Frequently asked questions
Qualified people; specialist advice
- Height safety
- Rope access
- Confined space and rescue
There is a large variety of equipment that rope access technicians use in their rope access kit. Download our Rope Access Equipment List for an overview.
There you will find items that have become industry standards such as the Petzl ID Descender or the Petzl ASAP Lock through to as well as items that are less commonly used like the ISC D4 or the CT Sparrow.
If you are new to the Rope Access industry training in the correct use of this equipment and the techniques used are mandatory. Further information on our Rope Access training courses can be viewed on our website.
While the Rope Access Equipment List covers the basics it is no substitution for advice from specialist equipment suppliers. Contact Height Dynamics experienced sales team for more information.
To meet AS/NZS 1891.1 2007, which is the standard that fall arrest lanyards are manufactured to, a lanyard must have either integral energy absorbing properties or a personal energy absorber attached to it. The energy absorber is tested to ensure that the force to the anchor point (and user) is no more than 6kN.
Even when using the “restraint technique” to prevent a fall from heights Section 5.2 of the Code of Practise* states that the restraint system (anchor, lanyard and harness) must conform with AS/NZS 1891 Industrial Fall-arrest Systems And Devices series.
*Download a copy of the Managing The Risk Of Falls At Workplaces Code Of Practice 2015 here
compliance level fall arrest harness will have limited or no extra features while a specialty harness will have unique features to meet specific applications or non-standard environments.
To assist with your choice consider the following questions
- What tasks do you need the harness to perform?
- How often will you be using your harness?
- Does the harness fit correctly?
- What extra features do you require your harness to have?
Simply put a fall arrest system will catch you if you fall, a fall restraint system will stop you from falling in the first place. The “restraint technique” still uses uses fall arrest rated equipment. However, it is used in a way that limits or restrains the user travelling to a position that free fall or fall arrest can occur.
Our article Fall Arrest vs Fall Restraint provides more information on using the "restraint technique"
When working at height, knowing the required fall clearance is crucial to protecting yourself in case of a fall. The position of the anchor, the length and tear out distance of the fall arrest lanyard and the free fall distance are all factors that must be considered. There are three parts to the equation to work out the fall clearance that is required.Our article What is Fall Clearance provides detailed instructions on how to calculate fall clearance. Alternatively you may want to head to our web based Fall Clearance Calculator and have us do all the calculations for you.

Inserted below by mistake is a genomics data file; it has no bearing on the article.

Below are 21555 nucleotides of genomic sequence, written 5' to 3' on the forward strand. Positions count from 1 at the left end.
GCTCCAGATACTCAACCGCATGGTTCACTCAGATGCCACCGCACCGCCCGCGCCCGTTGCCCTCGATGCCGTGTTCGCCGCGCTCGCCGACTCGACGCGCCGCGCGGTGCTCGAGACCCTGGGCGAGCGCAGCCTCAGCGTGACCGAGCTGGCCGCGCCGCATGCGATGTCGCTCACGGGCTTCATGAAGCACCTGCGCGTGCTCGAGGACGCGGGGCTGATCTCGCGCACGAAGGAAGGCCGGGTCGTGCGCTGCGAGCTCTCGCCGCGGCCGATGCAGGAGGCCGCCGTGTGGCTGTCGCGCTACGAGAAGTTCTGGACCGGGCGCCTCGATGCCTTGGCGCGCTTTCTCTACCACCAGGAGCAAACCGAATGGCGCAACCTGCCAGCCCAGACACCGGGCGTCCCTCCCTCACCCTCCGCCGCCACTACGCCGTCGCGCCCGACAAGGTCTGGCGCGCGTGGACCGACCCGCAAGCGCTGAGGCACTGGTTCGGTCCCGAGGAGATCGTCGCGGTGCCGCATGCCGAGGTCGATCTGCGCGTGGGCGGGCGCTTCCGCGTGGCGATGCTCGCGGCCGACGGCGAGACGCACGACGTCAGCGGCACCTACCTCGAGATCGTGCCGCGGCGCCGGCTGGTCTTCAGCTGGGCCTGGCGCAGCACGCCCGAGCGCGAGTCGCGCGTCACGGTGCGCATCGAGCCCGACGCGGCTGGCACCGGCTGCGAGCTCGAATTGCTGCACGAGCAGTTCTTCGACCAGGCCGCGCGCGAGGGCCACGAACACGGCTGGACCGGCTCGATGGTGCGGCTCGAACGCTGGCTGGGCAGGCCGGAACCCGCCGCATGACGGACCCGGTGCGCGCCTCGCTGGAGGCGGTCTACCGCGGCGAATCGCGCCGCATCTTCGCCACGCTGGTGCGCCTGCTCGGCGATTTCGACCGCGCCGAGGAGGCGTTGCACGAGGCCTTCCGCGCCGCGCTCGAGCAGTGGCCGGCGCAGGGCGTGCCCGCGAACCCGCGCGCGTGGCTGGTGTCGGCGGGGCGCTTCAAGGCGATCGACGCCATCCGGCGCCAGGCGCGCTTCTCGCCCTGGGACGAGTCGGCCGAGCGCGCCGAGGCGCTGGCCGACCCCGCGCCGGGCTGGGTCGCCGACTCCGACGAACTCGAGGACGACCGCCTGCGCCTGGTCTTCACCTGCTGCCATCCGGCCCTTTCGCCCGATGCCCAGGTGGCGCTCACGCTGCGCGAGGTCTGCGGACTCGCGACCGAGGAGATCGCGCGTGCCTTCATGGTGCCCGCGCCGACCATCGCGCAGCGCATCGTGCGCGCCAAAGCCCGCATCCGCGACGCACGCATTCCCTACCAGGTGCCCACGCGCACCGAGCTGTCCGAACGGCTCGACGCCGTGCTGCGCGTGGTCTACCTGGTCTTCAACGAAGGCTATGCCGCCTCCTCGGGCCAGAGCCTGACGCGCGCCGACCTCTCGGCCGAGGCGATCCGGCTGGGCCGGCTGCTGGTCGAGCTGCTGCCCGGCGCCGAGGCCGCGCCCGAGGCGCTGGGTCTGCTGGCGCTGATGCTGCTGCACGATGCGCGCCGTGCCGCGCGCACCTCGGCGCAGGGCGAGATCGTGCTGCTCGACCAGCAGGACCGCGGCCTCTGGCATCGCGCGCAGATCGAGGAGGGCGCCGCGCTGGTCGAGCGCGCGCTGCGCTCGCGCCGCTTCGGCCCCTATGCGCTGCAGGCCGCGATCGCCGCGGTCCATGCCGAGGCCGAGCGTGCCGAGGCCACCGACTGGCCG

A certified fall arrest anchor must meet the requirements of AS/NZS 1891.4 and the Work Health and Safety Regulation 2011.
To meet these requirements
- The rating of the fall arrest anchor must be 15kN (approx 1500kg) for 1 person and 21kN (approx 2100kg) for 2 people.
- The anchor must withstand this force in all directions in which the force could be applied.
- A competent person must inspect and approve the anchor point before it is first used.
- A competent person must assess the strength of the building or structure.
If any doubt exists in the structural adequacy of the anchorage, an engineer must make the assessment.
For more information contact Height Dynamics technical specialists
A gas detector calibration is more thorough and confirms the accuracy of gas detection. Bump tests just check the sensor and alarm actually work.
A bump test doesn’t tell you anything about the accuracy of the gas detector’s performance, but it does give you confidence that it is working and is therefore suitable for use.
The gas detector calibration process involves testing the gas detector’s sensors against a known calibration standard (i.e. the contents of your bottle of calibration gas), and adjusting the gas detector to correct for any inaccuracies.
Best practice for a bump test is daily, and prior to use. Bump testing is the best way to make sure your gas detector actually works before you use it.
Calibration frequencies differ between gas detectors and the manufacturer’s recommendation should be heeded. Height Dynamics calibrate all leading brands. Contact our team if you need help.
Competency maintenance is a requirement under the Australian Standard AS/NZS 1891.4. Appendix E4 states that;
"Persons should be reassessed, at appropriate intervals, to confirm ongoing competency relevant to their tasks associated with working in a fall risk environment, in particular persons required to perform emergency rescues need to be reassessed on an annual basis. A person should be retrained whenever they cannot demonstrate ongoing competency. The duration of retraining should be sufficient for the person to demonstrate the required competencies."
Height Dynamics recommendation for refresher training is 2-3 years. For workers not utilising the skills regularly it may be worth having the refresher at 1-2 years to ensure competency.
Our frequently asked questions page attempts to provide answers to common questions our customers are faced with when working at height or in confined spaces.
Naturally, given that workers encounter many height safety scenarios, this list is not exhaustive.
So if your question isn’t answered here, get in touch and someone from our team of height safety specialists will be happy to help.